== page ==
I've mentioned the plethora of froyo places that have popped up over the past two years. We've got the 'original,' Pinkberry, and then a whole bunch of local places including but not limited to Berryline (Boston), Mr. Yogato (Washington, DC - the owners are friends of Berryline and my friend Caroline worked there), and redcherry (Minneapolis - though it's part of a chain, it's still localized).
I've only mentioned Red Mango (um obvskis, they have a myspace page like woah. Also, note how redcherry looks like a ripoff of Red Mango) once, I believe, but it's the nearest competitor to Berryline. It started up in South Korea (in fact, the photo above was taken in South Korea last summer, more photos from that trip will be in a later post). Its North American head is a former investment banker who believes in the nutritional power of froyo. In any case, they face the same consumers, and this time in the Bay Area:
The giants of the tart "fro-yo" craze — Pinkberry and Red Mango — are opening across the street from each other at Santana Row and Valley Fair, the first stores in San Jose and among the first outside the Los Angeles and New York markets.
Having been to both malls, I can see that both stores might be trying to split the demographic. Santana Row is the "classy outdoor mall" with designer stores, while Valley Fair is your typical mall. But...Valley Fair's Red Mango owner is Yul Kwon, winner of Survivor. WIN. I say it again: FTW!111!1eleventy!
Other than that, two facts that I thought were pretty cool:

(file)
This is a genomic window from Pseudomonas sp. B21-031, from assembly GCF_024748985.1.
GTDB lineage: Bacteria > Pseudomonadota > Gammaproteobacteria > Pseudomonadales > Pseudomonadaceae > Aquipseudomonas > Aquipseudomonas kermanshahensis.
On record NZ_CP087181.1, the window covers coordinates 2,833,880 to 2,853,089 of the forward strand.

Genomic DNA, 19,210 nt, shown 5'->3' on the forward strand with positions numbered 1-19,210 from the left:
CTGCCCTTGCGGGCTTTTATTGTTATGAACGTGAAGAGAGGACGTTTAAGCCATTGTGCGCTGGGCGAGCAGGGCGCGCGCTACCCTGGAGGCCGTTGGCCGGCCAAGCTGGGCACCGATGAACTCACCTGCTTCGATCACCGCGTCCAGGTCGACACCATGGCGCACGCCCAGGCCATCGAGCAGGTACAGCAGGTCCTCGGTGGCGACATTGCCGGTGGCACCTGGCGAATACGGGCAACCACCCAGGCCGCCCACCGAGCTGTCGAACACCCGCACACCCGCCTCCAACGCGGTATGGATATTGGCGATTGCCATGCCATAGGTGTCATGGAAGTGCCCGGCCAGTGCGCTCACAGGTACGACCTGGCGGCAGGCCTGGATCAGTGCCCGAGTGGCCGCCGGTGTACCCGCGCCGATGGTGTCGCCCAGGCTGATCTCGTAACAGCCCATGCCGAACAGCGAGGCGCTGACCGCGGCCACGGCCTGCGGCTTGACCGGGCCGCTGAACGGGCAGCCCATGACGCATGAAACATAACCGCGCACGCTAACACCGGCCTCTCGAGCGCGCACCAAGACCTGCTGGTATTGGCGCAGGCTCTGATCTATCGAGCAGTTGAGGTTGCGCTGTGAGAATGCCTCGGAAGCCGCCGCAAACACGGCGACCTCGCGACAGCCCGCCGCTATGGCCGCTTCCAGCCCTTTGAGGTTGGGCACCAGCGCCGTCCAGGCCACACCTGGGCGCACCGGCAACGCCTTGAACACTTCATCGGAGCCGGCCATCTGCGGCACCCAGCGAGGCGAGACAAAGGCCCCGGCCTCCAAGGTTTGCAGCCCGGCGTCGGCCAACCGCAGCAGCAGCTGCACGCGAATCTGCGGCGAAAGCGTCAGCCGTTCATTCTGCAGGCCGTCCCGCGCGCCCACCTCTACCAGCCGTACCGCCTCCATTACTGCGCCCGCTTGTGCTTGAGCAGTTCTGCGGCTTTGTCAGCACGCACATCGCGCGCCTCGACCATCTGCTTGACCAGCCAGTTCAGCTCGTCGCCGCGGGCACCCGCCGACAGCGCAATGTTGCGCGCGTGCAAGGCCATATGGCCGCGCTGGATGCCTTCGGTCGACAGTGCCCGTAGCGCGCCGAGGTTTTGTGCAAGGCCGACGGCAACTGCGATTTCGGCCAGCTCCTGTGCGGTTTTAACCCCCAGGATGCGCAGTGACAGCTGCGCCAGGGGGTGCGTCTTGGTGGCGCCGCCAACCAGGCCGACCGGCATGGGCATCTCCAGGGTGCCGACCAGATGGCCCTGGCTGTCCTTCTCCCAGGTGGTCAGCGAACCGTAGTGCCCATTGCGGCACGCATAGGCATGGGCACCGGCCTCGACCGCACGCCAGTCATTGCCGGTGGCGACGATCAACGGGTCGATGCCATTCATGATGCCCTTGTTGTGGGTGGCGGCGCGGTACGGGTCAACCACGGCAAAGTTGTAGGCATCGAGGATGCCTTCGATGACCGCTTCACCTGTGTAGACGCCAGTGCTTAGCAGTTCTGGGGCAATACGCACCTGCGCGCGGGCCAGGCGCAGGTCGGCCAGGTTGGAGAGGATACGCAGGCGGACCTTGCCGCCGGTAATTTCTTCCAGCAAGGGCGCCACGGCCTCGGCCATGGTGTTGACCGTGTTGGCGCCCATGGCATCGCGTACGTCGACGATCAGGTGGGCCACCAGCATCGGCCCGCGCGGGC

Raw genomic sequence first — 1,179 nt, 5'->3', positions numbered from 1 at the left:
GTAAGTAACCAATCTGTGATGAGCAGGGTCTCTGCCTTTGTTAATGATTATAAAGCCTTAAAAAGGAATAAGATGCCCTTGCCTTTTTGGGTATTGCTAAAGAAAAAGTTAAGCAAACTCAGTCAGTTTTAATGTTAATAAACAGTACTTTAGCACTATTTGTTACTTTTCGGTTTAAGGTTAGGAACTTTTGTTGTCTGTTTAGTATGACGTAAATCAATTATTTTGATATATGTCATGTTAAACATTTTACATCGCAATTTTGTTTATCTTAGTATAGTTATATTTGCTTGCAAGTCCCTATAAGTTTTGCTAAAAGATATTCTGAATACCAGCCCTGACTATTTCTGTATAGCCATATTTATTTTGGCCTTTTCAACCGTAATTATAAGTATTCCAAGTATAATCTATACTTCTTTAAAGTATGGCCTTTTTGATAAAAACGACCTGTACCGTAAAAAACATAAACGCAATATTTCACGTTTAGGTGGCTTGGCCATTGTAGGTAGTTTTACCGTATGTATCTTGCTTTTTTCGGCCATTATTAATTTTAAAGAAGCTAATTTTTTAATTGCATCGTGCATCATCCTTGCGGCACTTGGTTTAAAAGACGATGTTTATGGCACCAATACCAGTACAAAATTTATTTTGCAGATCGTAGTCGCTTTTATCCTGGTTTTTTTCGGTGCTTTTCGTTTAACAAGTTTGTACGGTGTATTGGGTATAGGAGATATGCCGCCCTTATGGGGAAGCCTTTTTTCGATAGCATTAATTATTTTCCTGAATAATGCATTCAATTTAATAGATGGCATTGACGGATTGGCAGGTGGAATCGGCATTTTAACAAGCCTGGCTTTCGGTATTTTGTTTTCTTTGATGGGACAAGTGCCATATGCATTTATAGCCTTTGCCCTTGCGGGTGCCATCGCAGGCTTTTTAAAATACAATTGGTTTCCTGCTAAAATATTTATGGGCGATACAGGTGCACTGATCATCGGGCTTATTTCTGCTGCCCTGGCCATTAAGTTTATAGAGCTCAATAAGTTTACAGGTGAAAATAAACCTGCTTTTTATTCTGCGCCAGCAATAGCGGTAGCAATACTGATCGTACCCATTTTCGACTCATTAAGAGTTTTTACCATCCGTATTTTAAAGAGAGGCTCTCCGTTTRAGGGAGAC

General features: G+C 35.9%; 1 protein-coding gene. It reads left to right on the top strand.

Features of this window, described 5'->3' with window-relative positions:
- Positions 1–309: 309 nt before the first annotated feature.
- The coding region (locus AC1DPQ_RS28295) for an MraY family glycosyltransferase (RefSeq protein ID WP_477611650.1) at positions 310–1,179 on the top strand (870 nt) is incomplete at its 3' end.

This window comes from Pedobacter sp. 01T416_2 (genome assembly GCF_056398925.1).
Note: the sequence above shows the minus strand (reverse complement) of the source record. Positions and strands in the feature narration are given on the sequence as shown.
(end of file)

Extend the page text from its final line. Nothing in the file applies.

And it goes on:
...the dairy delight, a 2.0 version of the soft-serve type of frozen yogurt introduced in the 1980s...
The article just had to mention 2.0 in a Silicon Valley local article, didn't it?
Also, I didn't realize that soft-serve froyo began in the 80s, though now that I think about it, it makes sense. Weird neon-colored flavors (cotton candy, I'm looking atcha) sputtering out of a soft serve machine? Also, Yumi Yogurt (San Mateo) has definitely got that kitschy decor goin' on (although my friend Jon, who lives there, commiserates with me on this) - but it is a lot cheaper than 2.0 yogurt.
Froyo is an American thing - since Korean-American is American as well - but not necessarily the way we think about it. Awesome. Also, the yogurt thing makes sense, because during my childhood, I was one of many Asian kids to drink liquid yogurt (different from yogurt smoothies sold in American grocery stores, much thinner and non-fruit-specific-flavor: an actual drink).
Each company has Korean roots: Red Mango originated in South Korea but has a separate, American branch headed by Kim and based in Southern California. Pinkberry was founded in L.A. by two Korean-Americans, Shelly Hwang and Young Lee.
The article also has a table for a side-by-side comparison, so I say definitely a showdown.